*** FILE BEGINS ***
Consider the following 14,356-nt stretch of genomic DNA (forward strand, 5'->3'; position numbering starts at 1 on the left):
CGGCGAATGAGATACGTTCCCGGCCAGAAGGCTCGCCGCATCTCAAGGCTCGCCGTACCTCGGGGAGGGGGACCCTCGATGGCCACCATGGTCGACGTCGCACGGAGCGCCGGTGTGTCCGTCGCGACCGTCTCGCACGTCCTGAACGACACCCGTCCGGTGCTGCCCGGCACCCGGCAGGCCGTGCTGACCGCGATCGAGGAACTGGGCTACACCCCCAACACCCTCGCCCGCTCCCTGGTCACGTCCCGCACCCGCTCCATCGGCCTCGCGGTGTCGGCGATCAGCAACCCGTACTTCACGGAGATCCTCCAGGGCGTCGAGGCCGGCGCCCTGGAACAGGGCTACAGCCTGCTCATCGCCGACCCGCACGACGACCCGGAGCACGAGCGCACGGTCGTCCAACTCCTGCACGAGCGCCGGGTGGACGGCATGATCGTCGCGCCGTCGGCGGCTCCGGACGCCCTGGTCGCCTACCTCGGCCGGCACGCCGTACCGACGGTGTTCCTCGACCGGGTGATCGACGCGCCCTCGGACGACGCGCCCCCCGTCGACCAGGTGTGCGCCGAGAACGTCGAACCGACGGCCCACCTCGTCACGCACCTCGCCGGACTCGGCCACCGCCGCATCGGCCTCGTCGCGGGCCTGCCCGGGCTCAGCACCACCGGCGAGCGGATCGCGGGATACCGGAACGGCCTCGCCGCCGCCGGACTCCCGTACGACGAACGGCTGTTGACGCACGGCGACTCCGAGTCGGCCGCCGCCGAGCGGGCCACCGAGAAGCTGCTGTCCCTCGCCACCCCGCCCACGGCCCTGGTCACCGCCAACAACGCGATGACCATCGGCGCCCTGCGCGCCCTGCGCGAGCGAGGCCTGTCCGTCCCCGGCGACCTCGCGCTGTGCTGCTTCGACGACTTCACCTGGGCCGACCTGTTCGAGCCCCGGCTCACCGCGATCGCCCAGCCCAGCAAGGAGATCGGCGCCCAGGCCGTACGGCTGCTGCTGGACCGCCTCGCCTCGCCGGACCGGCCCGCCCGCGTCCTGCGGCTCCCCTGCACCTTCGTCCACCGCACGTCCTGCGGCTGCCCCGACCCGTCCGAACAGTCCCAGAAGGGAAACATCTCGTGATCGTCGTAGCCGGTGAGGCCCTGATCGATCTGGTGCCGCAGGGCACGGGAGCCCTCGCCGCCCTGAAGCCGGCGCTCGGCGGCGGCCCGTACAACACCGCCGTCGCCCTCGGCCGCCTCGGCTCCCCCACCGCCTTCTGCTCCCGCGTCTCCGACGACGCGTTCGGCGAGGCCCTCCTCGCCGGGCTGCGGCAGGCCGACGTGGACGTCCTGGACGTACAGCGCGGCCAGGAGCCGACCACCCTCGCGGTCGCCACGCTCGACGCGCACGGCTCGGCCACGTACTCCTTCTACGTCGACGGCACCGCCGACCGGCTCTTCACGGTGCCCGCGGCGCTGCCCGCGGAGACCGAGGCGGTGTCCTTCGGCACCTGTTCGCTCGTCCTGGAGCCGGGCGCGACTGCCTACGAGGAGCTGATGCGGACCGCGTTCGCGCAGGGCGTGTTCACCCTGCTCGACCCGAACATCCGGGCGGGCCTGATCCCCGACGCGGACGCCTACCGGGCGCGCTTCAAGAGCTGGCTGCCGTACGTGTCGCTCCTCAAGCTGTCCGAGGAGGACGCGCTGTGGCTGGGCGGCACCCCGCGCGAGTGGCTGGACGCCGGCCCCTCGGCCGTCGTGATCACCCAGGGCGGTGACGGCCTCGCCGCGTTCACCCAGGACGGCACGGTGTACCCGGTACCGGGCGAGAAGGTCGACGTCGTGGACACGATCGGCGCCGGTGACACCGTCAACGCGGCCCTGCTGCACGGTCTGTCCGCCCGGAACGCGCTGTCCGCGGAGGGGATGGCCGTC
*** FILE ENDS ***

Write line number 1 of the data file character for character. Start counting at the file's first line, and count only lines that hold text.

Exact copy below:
Consider the following 14,356-nt stretch of genomic DNA (forward strand, 5'->3'; position numbering starts at 1 on the left):